How Far Does Michelle Obama Have to Lean In to Be a Feminist?

First lady Michelle Obama First lady Michelle Obama Carolyn Kaster/AP

Apparently Michelle Obama, an Ivy League-educated lawyer, mother of two, and America's only black first lady, is a "feminist nightmare." So says Michelle Cottle, in a Politico magazine piece that seems to deem anything short of "Angry Black Woman" Michelle as a catastrophic setback to Gloria Steinem's good work. Cottle manages to downplay the race lines Obama toes while also creating a stricter feminist standard for her than for (mainly white) women who "lean in" like Hillary Clinton and Sheryl Sandberg.

Last week Obama became the ambassador to the "North Star" program that will hopefully increase the percentage of Americans going to college, focusing especially on lower-income communities. "Here, finally, was an issue worthy of the Ivy-educated, blue-chip law firm-trained first lady, a departure from the safely, soothingly domestic causes she had previously embraced," Cottle writes. "Gardening? Tending wounded soldiers? Reading to children?" Linda Hirshman, the feminist author, guffaws to Cottle that Obama "essentially became the English lady of the manor, Tory Party, circa 1830s,” she said.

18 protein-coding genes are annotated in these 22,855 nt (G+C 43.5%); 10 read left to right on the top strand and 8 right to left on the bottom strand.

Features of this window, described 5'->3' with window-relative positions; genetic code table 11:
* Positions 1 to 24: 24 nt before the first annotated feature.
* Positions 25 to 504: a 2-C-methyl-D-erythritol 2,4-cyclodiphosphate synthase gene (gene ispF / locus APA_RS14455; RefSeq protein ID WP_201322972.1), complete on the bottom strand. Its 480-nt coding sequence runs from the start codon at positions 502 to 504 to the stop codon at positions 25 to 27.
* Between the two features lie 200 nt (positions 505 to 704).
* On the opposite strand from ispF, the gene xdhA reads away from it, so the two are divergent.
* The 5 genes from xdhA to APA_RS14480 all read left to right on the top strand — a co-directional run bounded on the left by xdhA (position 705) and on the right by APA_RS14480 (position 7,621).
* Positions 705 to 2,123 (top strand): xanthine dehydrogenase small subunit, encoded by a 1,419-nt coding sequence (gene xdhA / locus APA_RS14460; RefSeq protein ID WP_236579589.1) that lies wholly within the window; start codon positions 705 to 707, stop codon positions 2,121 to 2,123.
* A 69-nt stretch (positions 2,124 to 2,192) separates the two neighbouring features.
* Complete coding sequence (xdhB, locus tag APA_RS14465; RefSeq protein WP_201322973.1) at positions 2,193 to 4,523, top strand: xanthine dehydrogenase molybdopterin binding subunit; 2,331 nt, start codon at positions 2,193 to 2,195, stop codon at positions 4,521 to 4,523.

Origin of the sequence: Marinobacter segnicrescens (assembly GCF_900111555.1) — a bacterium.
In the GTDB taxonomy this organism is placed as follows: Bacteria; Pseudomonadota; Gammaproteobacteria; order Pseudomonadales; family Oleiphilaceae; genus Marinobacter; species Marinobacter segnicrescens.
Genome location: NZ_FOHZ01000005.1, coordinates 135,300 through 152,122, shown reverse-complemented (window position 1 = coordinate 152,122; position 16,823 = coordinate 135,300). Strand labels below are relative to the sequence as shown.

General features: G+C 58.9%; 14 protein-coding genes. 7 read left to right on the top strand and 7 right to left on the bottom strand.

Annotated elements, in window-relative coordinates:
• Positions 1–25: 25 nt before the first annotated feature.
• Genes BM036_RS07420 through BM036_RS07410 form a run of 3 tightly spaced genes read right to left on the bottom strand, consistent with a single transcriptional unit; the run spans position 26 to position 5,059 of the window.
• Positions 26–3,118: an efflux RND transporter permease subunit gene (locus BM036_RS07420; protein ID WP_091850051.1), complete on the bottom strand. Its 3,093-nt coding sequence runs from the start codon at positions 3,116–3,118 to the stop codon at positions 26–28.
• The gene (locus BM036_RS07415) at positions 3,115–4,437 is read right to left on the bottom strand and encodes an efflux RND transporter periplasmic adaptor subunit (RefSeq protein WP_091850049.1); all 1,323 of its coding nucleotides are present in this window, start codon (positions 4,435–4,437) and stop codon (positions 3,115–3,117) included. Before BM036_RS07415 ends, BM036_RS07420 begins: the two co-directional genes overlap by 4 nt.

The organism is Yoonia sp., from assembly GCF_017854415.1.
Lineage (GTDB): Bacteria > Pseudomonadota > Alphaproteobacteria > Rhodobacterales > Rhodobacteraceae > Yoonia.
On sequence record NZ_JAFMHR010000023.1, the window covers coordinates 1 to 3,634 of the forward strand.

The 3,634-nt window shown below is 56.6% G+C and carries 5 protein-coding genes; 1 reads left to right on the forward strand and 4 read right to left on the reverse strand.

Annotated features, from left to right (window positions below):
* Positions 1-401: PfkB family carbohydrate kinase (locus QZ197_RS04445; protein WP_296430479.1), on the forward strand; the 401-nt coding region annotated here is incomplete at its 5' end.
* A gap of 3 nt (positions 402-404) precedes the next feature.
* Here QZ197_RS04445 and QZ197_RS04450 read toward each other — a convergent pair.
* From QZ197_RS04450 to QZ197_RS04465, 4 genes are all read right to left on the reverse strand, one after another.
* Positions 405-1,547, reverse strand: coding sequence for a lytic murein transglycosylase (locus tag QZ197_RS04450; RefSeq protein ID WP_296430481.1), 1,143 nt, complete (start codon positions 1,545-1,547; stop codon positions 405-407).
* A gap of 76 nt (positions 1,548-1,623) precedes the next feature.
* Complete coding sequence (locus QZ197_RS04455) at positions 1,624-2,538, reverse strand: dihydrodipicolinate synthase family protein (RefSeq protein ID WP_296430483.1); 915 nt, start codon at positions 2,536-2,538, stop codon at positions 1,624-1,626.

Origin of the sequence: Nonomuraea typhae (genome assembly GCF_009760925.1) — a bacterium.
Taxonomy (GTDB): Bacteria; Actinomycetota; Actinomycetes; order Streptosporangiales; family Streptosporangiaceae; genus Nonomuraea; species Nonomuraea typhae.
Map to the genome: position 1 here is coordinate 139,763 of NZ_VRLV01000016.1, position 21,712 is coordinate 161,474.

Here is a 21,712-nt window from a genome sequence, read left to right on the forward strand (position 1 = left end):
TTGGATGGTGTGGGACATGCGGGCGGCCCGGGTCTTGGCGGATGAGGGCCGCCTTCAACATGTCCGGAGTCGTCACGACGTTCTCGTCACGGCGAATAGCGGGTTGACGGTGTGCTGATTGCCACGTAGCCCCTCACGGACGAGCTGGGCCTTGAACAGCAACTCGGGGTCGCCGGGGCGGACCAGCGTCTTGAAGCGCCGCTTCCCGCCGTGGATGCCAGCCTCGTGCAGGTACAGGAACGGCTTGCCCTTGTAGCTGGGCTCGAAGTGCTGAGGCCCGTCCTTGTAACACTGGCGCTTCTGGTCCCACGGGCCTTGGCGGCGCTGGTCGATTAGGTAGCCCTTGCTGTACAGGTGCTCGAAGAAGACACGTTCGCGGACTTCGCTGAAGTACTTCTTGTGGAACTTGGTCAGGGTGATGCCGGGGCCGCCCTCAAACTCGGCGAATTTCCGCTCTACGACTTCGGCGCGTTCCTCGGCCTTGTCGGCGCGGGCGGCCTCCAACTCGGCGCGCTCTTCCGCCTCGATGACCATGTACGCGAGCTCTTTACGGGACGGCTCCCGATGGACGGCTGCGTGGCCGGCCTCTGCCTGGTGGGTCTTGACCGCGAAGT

Cottle, and the FLOTUS-detracting feminists she interviews, have three complaints. First that Michelle has always been too traditional. As Cottle wrote way back in 2008 for The New Republic, Michelle is familiar because she knows how to relate to housewives. She made jokes about her husband and got a baby sitter when he couldn't help her out around the house. Cottle called her a traditionalist wrapped in the modern exterior, which was good for Barack's campaign, but meant she wasn't "a mold-shattering new breed of First Lady, or even the fierce symbol of feminism that was Hillary Rodham Clinton circa 1992."

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